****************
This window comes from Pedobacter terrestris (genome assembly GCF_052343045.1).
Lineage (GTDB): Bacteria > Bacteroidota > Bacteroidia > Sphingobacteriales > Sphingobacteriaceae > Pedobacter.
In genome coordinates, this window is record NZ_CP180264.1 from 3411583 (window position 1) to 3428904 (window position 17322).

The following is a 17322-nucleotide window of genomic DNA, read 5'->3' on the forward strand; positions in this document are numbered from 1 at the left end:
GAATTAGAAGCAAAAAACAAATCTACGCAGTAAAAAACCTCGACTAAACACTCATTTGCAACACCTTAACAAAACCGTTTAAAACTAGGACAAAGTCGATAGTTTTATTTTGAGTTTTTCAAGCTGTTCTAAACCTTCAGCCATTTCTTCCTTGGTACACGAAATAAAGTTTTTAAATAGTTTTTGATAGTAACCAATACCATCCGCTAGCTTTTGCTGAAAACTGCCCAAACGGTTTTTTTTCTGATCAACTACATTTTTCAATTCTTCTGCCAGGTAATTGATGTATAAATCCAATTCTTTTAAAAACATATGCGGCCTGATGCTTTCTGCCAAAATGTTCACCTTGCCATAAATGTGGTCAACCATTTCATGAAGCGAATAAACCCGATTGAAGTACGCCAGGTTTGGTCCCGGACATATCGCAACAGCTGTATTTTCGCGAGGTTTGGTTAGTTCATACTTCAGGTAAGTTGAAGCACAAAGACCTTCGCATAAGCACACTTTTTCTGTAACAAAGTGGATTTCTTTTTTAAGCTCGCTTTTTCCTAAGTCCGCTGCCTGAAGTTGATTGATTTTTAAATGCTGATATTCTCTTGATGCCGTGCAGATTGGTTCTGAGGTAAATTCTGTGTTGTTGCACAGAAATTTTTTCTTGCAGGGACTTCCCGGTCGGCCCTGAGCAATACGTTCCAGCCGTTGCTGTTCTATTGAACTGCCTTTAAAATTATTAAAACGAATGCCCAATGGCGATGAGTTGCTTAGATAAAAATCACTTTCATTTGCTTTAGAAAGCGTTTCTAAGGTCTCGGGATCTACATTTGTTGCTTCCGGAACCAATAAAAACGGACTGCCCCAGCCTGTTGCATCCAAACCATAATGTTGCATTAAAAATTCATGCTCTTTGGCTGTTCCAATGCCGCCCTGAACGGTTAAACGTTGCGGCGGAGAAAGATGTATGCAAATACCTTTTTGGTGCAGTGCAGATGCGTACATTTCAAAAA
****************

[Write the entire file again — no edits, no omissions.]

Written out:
This window comes from Pedobacter terrestris (genome assembly GCF_052343045.1).
Lineage (GTDB): Bacteria > Bacteroidota > Bacteroidia > Sphingobacteriales > Sphingobacteriaceae > Pedobacter.
In genome coordinates, this window is record NZ_CP180264.1 from 3411583 (window position 1) to 3428904 (window position 17322).

The following is a 17322-nucleotide window of genomic DNA, read 5'->3' on the forward strand; positions in this document are numbered from 1 at the left end:
GAATTAGAAGCAAAAAACAAATCTACGCAGTAAAAAACCTCGACTAAACACTCATTTGCAACACCTTAACAAAACCGTTTAAAACTAGGACAAAGTCGATAGTTTTATTTTGAGTTTTTCAAGCTGTTCTAAACCTTCAGCCATTTCTTCCTTGGTACACGAAATAAAGTTTTTAAATAGTTTTTGATAGTAACCAATACCATCCGCTAGCTTTTGCTGAAAACTGCCCAAACGGTTTTTTTTCTGATCAACTACATTTTTCAATTCTTCTGCCAGGTAATTGATGTATAAATCCAATTCTTTTAAAAACATATGCGGCCTGATGCTTTCTGCCAAAATGTTCACCTTGCCATAAATGTGGTCAACCATTTCATGAAGCGAATAAACCCGATTGAAGTACGCCAGGTTTGGTCCCGGACATATCGCAACAGCTGTATTTTCGCGAGGTTTGGTTAGTTCATACTTCAGGTAAGTTGAAGCACAAAGACCTTCGCATAAGCACACTTTTTCTGTAACAAAGTGGATTTCTTTTTTAAGCTCGCTTTTTCCTAAGTCCGCTGCCTGAAGTTGATTGATTTTTAAATGCTGATATTCTCTTGATGCCGTGCAGATTGGTTCTGAGGTAAATTCTGTGTTGTTGCACAGAAATTTTTTCTTGCAGGGACTTCCCGGTCGGCCCTGAGCAATACGTTCCAGCCGTTGCTGTTCTATTGAACTGCCTTTAAAATTATTAAAACGAATGCCCAATGGCGATGAGTTGCTTAGATAAAAATCACTTTCATTTGCTTTAGAAAGCGTTTCTAAGGTCTCGGGATCTACATTTGTTGCTTCCGGAACCAATAAAAACGGACTGCCCCAGCCTGTTGCATCCAAACCATAATGTTGCATTAAAAATTCATGCTCTTTGGCTGTTCCAATGCCGCCCTGAACGGTTAAACGTTGCGGCGGAGAAAGATGTATGCAAATACCTTTTTGGTGCAGTGCAGATGCGTACATTTCAAAAA